The latest Oxfam report of global inequality shows that just eight men own as much wealth as the poorest half of the planets population – 3.6 billion people.2  The French economist, Thomas Picketty, points out in his widely acclaimed book, that this inequality (both between nations and within nations) has been rising rapidly since  the early 1980s.3  This rise in inequality is not because of some externality – it is because of human activity.  Whether it be squeezing the wages of working people whilst increasing the salaries of CEOs exorbitantly, large transnational corporations paying little or no tax, or corporations using their wealth to influence regulations in their own interest and not that of ordinary citizens; it is all by human agency.  Economic inequality has anthropogenic causes.


Roughly one-third of all the food produced annually for human consumption is wasted.4  In OECD countries, more than 2 kg of waste is produced per capita each and every day – 800 kg per year.5  In some countries the average per capita waste per year is around 1.3 tonnes.  What’s more – OECD consumers are throwing away 35% more wast now than they did in 1980.  Human beings produce the stuff.  Human beings throw it away.  Anthropogenic waste production!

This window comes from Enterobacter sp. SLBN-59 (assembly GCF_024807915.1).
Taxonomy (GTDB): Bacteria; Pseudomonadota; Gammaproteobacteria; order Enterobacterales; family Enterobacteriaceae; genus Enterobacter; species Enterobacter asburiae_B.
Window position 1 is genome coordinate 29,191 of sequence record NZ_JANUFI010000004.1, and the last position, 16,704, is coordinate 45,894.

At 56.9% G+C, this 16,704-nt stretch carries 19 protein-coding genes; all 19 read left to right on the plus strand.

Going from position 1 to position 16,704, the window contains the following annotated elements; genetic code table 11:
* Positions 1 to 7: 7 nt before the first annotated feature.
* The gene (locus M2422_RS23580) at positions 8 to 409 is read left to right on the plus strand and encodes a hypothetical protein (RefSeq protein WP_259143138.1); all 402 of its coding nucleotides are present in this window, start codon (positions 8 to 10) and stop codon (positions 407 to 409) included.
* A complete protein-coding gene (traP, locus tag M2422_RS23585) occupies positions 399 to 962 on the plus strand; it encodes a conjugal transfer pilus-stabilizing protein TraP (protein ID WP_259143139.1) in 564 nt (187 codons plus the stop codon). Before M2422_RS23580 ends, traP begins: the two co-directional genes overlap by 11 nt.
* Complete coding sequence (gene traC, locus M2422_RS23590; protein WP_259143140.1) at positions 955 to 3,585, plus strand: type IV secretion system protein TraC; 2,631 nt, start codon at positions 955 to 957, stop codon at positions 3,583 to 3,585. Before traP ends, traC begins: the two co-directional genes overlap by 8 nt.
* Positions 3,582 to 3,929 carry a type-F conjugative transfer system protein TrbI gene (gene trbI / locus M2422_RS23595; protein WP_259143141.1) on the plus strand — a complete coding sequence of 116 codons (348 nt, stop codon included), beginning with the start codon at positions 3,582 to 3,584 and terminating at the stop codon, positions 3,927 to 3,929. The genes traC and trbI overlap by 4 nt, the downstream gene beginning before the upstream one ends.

Anthropocene and Wetiko

Earlier this century the Nobel Prize-winning scientist Paul Crutzen coined the term Anthropocene to mean  the geological epoch in which humans have altered the planet.  He coined the term in order to help us humans understand that we did indeed shape the earth and that we had a guardianship here on earth.  It seems we may have forgotten this.   We have forgotten not only our guardianship role with the earth, we have forgotten our goodwill to our fellow human beings.

Another term that has entered the conversation relating to our role on earth is wetiko.  Wetiko is an Algonquin word describing the European conquerors who arrived in North America with a mean spiritedness of greed, excess and self-centred consumption.  Within the word is a sense of lack of empathy – both for other humans and for the earth.

When the concerns such as climate change, war/terrorism, refugee crises, species extinction/biodiversity loss, economic inequality, and waste are seen are understood as being anthropogenic it is easy to appreciate how the two terms, anthropocene and wetiko, have come to be associated with the way in which humans treat one another and the earth.